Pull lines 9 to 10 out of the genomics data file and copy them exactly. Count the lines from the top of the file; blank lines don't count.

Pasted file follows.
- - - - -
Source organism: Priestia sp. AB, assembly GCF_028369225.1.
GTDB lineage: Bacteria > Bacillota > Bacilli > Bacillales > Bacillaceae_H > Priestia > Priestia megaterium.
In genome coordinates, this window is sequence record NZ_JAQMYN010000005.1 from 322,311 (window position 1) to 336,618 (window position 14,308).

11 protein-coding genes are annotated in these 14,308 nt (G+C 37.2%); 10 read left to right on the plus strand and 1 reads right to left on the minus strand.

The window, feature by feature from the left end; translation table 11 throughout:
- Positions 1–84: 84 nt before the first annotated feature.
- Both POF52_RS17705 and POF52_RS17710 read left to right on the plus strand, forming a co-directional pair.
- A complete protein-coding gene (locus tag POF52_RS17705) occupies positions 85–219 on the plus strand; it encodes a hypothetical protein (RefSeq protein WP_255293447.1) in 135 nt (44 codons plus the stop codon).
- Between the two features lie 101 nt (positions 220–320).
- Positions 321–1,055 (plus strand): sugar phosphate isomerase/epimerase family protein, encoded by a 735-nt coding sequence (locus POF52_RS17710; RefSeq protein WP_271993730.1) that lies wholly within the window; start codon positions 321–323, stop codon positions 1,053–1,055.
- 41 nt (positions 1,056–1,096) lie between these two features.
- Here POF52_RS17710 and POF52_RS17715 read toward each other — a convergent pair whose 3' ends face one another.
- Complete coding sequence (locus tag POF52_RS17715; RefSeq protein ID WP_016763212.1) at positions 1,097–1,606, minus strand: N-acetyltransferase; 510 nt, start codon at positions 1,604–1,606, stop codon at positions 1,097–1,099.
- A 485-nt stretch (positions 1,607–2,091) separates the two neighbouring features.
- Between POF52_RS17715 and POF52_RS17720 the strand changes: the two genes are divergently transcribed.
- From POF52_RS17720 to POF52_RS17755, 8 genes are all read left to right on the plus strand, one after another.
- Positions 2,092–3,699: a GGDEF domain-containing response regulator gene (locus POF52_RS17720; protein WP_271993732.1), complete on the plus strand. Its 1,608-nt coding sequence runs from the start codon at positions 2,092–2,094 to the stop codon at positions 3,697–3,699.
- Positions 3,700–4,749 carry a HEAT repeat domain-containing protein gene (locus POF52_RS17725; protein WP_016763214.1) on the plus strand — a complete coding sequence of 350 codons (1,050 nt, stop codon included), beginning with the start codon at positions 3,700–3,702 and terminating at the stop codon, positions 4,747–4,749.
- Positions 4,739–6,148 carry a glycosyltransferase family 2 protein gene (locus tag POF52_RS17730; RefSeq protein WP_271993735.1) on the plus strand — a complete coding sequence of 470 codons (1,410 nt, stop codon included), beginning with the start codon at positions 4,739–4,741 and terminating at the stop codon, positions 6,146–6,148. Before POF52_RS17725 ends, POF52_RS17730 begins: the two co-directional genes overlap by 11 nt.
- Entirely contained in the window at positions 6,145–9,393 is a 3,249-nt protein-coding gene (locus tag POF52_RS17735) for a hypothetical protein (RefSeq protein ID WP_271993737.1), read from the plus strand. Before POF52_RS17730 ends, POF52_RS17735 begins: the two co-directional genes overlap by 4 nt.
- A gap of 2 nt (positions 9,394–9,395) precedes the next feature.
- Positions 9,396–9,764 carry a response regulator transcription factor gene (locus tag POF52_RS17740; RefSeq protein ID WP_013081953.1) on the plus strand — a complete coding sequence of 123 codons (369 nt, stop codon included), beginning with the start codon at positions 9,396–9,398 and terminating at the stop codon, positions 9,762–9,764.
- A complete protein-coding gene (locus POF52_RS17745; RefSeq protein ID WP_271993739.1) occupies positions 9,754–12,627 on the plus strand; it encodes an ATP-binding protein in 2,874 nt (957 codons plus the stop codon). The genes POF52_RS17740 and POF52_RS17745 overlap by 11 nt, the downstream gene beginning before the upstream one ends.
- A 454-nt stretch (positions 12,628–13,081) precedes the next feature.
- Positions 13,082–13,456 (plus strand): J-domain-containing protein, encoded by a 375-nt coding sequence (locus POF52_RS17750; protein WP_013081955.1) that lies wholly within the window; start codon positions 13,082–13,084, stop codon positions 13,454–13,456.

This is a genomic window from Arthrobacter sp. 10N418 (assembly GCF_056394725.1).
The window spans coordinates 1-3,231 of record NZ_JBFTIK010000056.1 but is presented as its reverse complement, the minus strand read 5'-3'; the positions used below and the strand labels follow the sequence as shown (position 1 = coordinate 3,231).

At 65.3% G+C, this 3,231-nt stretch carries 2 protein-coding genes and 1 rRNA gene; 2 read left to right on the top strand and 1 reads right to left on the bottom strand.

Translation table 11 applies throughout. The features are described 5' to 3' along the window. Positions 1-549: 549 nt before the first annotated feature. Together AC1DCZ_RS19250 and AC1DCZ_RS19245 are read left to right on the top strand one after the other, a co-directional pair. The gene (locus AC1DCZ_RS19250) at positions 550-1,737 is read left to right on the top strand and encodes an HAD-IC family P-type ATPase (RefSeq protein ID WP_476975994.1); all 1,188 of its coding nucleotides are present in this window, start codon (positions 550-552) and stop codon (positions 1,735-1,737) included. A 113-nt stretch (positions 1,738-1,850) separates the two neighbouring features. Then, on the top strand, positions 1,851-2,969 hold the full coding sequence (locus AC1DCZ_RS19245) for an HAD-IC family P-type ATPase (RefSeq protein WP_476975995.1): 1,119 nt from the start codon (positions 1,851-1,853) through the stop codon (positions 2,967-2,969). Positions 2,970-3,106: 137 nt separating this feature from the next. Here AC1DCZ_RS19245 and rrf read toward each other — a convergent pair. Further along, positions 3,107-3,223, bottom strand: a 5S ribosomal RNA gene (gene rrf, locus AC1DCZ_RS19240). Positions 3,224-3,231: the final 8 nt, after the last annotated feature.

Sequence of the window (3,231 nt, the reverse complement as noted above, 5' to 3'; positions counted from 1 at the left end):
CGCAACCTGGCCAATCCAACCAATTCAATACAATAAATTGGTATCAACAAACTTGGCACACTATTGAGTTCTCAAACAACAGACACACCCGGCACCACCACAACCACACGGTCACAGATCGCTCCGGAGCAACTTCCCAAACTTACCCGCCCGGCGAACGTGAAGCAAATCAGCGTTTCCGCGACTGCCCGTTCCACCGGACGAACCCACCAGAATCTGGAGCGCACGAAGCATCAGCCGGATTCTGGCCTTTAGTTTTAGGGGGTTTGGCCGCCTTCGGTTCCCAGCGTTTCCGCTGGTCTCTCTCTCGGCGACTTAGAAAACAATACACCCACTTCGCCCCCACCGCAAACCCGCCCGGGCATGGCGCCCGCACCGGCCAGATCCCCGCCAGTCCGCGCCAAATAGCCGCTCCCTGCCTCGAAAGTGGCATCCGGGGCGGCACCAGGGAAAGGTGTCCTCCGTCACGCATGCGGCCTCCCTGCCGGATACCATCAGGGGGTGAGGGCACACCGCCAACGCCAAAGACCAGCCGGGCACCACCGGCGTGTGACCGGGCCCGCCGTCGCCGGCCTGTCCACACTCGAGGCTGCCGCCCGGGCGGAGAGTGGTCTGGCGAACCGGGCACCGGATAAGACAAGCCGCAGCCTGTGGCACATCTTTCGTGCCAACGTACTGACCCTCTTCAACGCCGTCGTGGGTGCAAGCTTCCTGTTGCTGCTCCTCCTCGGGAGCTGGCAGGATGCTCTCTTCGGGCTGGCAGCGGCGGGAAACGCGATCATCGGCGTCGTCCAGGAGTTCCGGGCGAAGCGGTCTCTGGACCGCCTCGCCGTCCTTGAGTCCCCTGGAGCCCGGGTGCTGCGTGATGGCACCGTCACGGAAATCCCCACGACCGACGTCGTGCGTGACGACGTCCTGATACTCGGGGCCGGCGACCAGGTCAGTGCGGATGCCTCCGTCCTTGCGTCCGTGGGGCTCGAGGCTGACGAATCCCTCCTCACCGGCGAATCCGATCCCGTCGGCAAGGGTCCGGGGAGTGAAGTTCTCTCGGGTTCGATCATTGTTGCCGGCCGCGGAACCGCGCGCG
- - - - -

- Between the two features lie 101 nt (positions 220–320).
- Positions 321–1,055 (plus strand): sugar phosphate isomerase/epimerase family protein, encoded by a 735-nt coding sequence (locus POF52_RS17710; RefSeq protein WP_271993730.1) that lies wholly within the window; start codon positions 321–323, stop codon positions 1,053–1,055.